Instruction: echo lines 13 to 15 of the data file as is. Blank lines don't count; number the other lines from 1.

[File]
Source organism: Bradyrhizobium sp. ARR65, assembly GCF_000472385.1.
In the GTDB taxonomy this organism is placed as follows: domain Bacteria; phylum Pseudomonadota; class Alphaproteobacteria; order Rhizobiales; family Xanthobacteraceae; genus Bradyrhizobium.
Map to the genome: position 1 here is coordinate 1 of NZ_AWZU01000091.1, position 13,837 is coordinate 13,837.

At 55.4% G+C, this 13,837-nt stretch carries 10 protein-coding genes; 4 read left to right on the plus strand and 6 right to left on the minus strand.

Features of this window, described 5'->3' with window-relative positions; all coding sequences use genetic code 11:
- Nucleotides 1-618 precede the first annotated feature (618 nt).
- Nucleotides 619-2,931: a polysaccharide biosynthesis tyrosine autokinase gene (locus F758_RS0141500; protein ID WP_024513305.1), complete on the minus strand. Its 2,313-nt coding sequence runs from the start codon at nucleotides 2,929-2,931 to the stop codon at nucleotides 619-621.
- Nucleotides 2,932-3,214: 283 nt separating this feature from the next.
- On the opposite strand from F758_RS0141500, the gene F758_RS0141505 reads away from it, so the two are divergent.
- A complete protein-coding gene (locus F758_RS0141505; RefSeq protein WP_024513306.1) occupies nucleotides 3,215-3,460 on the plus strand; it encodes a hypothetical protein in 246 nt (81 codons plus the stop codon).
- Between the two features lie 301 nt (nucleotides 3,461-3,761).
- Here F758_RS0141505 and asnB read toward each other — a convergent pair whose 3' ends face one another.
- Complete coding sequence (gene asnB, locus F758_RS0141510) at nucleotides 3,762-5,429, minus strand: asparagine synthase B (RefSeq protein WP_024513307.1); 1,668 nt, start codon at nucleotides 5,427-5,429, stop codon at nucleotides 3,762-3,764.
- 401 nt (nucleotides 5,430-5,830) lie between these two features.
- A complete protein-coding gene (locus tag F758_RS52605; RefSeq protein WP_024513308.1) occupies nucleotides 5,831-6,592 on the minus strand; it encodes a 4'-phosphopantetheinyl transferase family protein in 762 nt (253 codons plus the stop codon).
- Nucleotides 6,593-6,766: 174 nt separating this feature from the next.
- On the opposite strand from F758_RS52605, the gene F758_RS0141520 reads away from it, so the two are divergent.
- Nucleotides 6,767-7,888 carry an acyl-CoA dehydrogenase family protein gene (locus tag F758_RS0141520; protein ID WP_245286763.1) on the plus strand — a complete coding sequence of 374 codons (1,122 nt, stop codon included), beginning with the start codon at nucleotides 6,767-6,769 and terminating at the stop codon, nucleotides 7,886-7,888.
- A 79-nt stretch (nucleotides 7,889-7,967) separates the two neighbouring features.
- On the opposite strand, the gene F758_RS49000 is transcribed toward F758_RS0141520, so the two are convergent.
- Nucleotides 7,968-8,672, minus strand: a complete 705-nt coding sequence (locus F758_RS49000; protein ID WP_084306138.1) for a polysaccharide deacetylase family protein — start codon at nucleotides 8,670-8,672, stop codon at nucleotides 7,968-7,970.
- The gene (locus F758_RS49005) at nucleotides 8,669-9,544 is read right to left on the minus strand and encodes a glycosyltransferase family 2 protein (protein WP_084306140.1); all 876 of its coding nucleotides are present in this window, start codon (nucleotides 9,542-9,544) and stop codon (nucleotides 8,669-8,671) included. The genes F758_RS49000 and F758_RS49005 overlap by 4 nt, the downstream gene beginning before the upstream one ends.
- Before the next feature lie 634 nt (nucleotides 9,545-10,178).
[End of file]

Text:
- Complete coding sequence (gene asnB, locus F758_RS0141510) at nucleotides 3,762-5,429, minus strand: asparagine synthase B (RefSeq protein WP_024513307.1); 1,668 nt, start codon at nucleotides 5,427-5,429, stop codon at nucleotides 3,762-3,764.
- 401 nt (nucleotides 5,430-5,830) lie between these two features.
- A complete protein-coding gene (locus tag F758_RS52605; RefSeq protein WP_024513308.1) occupies nucleotides 5,831-6,592 on the minus strand; it encodes a 4'-phosphopantetheinyl transferase family protein in 762 nt (253 codons plus the stop codon).